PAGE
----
To have an impact on the real world, research needs to be inter-connected, sustainable and scalable, drawing expertise from a variety of sectors and disciplines to work toward a common purpose – as opposed to isolated in some highly specialized academic silo. In today’s Knowledge Transfers, we explore interesting models of issue-based binational collaboration.
Case in point: Collaborative research on opium production
While Mexico is a major player in global opium and heroin production, there are significant gaps in our understanding of that production, and its effects on politics, development and social issues in Mexico and beyond. That’s where the Mexico Opium Project comes in.
Led by Noria Research in collaboration with México Unido contra la Delincuencia, Revista Espejo, and the Center for US.-Mexican Studies at the University of California, San Diego, the project involved a total of 15 months of fieldwork in Guerrero, Nayarit, Sinaloa and Durango, centered around such questions as:
“Who are the poppy growers in Mexico? How do they live in an illicit economy? How are illicit markets regulated? How does the State behave in such territories? What is the structural weight of opium and heroin economy in Mexico? How is it articulated with licit industries and infrastructures?”
The result is collaborative, cross-border, multidisciplinary research that digs into the myths and realities behind the War on Drugs.
Numbers to know: Science literacy, nursing shortages, and collaborative grants
- 419 (MX) and 502 (US): Average scores of 15-year-old Mexican and U.S. students, respectively, on a science literacy scale (0-1000), as measured by the Program for International Student Assessment (PISA). PISA defines science literacy as “students’ ability to engage with science-related issues, and with the ideas of science, as a reflective citizen.”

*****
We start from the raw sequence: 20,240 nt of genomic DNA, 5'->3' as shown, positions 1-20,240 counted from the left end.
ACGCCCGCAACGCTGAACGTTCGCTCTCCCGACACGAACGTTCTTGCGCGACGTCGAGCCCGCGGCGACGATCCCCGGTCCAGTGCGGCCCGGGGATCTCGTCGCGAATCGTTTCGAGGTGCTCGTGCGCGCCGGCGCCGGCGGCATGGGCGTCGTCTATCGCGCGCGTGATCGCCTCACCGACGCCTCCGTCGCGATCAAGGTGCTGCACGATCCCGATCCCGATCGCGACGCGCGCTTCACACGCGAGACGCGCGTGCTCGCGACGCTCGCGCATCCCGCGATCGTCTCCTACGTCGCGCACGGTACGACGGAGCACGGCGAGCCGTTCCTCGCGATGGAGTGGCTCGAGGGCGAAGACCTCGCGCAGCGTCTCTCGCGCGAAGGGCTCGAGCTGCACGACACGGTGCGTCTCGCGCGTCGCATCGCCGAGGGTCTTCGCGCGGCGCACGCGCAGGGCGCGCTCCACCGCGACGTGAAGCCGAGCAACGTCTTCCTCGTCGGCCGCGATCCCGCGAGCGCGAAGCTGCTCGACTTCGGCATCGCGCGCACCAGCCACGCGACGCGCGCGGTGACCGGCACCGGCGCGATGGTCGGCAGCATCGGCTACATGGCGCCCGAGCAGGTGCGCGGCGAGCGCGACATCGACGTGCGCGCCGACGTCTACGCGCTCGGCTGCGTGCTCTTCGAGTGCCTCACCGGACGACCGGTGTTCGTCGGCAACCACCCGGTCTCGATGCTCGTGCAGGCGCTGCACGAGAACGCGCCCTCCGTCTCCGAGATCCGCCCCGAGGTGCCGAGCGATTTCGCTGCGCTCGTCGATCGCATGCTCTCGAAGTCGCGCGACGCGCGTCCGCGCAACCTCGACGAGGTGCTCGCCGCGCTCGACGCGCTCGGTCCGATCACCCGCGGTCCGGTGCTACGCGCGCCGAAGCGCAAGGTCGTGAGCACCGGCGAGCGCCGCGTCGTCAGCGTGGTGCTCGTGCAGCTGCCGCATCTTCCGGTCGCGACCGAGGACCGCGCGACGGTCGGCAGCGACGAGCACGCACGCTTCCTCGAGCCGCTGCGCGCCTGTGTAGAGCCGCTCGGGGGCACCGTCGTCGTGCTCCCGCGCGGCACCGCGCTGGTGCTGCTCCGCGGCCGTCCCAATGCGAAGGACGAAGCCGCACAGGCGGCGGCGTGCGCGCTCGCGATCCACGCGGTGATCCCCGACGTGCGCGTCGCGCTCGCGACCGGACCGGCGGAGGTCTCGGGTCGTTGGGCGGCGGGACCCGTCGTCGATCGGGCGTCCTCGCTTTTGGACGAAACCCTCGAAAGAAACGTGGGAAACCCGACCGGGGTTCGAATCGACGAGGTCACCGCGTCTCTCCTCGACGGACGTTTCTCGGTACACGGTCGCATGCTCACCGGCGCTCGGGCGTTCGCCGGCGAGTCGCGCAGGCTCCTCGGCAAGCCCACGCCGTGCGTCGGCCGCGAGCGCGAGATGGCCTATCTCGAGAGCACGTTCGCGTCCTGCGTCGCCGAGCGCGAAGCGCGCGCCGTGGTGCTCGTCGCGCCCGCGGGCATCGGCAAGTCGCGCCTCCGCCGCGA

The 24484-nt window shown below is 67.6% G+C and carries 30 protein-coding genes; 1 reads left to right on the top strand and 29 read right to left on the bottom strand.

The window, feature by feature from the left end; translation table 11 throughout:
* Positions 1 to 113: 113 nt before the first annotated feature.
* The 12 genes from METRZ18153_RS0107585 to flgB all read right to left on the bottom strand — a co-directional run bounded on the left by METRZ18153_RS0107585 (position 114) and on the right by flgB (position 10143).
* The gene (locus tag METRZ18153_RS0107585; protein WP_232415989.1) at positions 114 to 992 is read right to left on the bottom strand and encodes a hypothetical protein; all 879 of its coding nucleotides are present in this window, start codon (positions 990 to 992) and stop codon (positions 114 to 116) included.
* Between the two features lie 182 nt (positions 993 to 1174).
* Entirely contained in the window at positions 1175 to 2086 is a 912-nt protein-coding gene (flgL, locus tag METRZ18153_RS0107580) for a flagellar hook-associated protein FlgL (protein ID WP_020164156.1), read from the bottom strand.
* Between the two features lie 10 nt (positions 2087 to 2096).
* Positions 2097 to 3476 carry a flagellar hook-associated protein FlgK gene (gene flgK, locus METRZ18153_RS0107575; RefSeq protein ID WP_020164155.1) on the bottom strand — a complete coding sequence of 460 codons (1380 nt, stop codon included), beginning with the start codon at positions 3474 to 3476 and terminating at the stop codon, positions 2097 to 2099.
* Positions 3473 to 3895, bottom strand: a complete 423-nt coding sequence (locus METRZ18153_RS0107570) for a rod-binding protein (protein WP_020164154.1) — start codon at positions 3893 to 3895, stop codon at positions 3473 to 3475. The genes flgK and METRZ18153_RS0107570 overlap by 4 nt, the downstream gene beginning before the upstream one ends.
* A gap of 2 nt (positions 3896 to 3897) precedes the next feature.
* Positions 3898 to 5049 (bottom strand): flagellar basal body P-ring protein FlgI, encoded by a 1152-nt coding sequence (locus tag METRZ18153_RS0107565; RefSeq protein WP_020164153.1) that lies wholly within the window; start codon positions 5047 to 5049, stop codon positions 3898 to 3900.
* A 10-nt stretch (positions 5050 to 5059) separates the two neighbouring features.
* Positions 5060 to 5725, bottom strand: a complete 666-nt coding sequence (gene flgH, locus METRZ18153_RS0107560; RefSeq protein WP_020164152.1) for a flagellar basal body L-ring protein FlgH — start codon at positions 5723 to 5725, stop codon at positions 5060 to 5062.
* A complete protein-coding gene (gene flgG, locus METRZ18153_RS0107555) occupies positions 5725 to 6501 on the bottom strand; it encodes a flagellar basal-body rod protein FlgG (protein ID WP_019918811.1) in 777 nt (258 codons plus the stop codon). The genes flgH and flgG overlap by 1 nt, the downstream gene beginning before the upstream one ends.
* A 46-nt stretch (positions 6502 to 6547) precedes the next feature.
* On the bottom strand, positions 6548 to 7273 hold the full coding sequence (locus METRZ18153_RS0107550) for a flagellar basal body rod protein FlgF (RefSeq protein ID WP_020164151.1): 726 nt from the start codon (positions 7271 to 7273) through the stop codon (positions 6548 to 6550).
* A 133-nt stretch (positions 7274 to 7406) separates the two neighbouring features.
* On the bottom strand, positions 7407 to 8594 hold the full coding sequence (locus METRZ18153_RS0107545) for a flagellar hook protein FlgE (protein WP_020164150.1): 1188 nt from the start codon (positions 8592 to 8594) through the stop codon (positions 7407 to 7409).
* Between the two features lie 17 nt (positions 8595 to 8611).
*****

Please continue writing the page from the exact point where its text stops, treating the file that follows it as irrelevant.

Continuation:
- 2.9 per 1,000 (MX) and 11.7 per 1,000 (U.S.): the number of nurses per inhabitants in Mexico and the U.S., respectively. Both countries are suffering from “a nursing shortage and large underserved communities,” according to a recent Wilson Center Mexico Institute report. “A collaborative approach to nursing education could help both governments respond to these shared challenges,” write Eduardo González-Pier and Andrew I. Rudman.
- $2.5 million: The approximate total annual funding available through the National Endowment for the Humanities’ Collaborative Research program, distributed across 20 grants. The program funds research “to advance humanistic knowledge through sustained collaboration between two or more scholars,” including scholars outside the U.S. (See also: UC MEXUS-CONACYT Collaborative Grants.)
Big questions: How can we accelerate tech entrepreneurship in North America?